Your indiscretions – on occasion, even your crimes – will be kept quiet through regimes of fear. Threaten lawsuits, repercussions, closed-off opportunities. The more people cave to fear, the more they become implicated in shared guilt and work to maintain silence whether they want to or not. Colleagues who used to get along fine will be divided by resentment of their mutual failure to stand up to you.

Upward toxicity can work in any industry, but it is particularly effective in a career with few escape routes. If your students and colleagues want to get away from you, it could mean moving their family to another country, or even abandoning their life’s work altogether. Most are forced to deal with you for the long term.

There are many fringe benefits to being upwardly toxic. Use service assignments to benefit yourself at the expense of colleagues and you will magically find yourself doing less service. You will not get certain duties because you are not trusted. Of course, you can also ignore remaining work; your colleagues will learn to compensate accordingly.

Carry out a steady programme of harassment and gradually you will be released from duties to students, too. They will tell each other to avoid you. Your colleagues will take on extra work to protect them from your roving hands. Eventually, you will mentor only a select group of acolytes, who always do your bidding. If you behave egregiously enough, you may even win the grand prize: paid leave from teaching, which you can use to publish more research, bolstering your reputation for genius.

Still unclear? Try following these 10 easy rules:

  1. Cultivate powerful friends. Gain power over as many publication organs and scholarly bodies as possible and use them to promote your clique.
  2. Do nothing for anyone unimportant.
  3. Find a less successful scholar who will fear and admire you. Flatter them into becoming your sidekick and count on them to denigrate your colleagues and defend your reputation.
  4. Crush the confidence of students with the potential to surpass you. Or sleep with them. Or both.
  5. Manipulate students and employees into feeling they owe you, long after you no longer have power over them. Make outrageous, unethical promises they will feel bad about accepting or refusing.
  6. Promote a zero-sum model of success. Anyone else’s gain is your loss. Claim your students’ work as your own and reassign their best ideas to your favourites. Collaboration is for losers.
  7. Systematically badmouth your colleagues so you can improve your own standing. Shut out the students of rival scholars. Mock those rivals for having less successful students.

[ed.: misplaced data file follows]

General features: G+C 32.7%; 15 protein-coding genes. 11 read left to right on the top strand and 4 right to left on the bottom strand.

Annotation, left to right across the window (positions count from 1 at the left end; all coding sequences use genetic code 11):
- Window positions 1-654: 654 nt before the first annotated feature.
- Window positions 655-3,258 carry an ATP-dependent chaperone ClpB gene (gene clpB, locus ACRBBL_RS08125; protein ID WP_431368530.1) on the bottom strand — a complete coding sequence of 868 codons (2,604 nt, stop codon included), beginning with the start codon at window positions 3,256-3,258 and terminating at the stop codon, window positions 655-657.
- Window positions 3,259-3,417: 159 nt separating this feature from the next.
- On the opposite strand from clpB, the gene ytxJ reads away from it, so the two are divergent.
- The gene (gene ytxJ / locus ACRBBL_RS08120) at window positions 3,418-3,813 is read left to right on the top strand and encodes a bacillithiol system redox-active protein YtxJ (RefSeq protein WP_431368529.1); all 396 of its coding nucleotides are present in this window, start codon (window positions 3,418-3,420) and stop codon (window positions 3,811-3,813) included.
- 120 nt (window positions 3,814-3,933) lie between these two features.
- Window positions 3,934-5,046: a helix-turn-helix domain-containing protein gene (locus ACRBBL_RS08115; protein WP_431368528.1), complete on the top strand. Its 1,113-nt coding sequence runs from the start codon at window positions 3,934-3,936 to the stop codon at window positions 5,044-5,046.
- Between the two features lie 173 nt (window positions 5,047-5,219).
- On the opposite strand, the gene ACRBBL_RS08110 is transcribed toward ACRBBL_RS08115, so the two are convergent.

8. Gaslight and spread misinformation about anyone who stands up to you. Complain about the “rumour mill” and “witch-hunts”. Accuse your critics of jealousy. 
  9. Ask loudly why no one is willing to come forward officially to substantiate the rumours of abuse against you. If someone overcomes their terror, call them crazy.
  10. Lie brazenly. Accuse others of lying.

By following these rules, you can absorb enormous amounts of attention, time and resources with impunity. Sure, there will be critics. They will grumble among themselves that universities ought to foster talent, not protect abuse, and that research and education should serve society, not the gratification of a few egos. They may even call for a breaking of the conspiratorial silence that drives good people out of academe and leaves psyches shattered.

Don’t worry. They will be too afraid even to share this article.

July 18, 2020

How Narcissistic Leaders Destroy from Within

When the person at the top is malignant and self-serving, unethical behavior cascades through the organization and becomes legitimized.

What traits do we look for in our leaders? Ask someone what distinguishes a forceful leader, in business or politics, and they’re likely to mention self-confidence and charisma. Great leaders, we say, are bold and strong-willed. They have a vision for creating something new or remaking a company or a country. They challenge conventional wisdom and are slowed by neither self-doubt nor criticism.
These are the individuals whom corporate boards tend to select as CEOs, especially in times of upheaval, when the status quo is failing. They’re adept at self-promotion and shine in job interviews. Then, once they’re in power, we find out who they really are.
Sometimes they’re as good as their promise. But many turn out to be not just confident but arrogant and entitled. Instead of being bold, they’re merely impulsive. They lack empathy and exploit others without compunction. They ignore expert advice and treat those who differ with contempt and hostility. Above all, they demand personal loyalty. They are, in short, raging narcissists.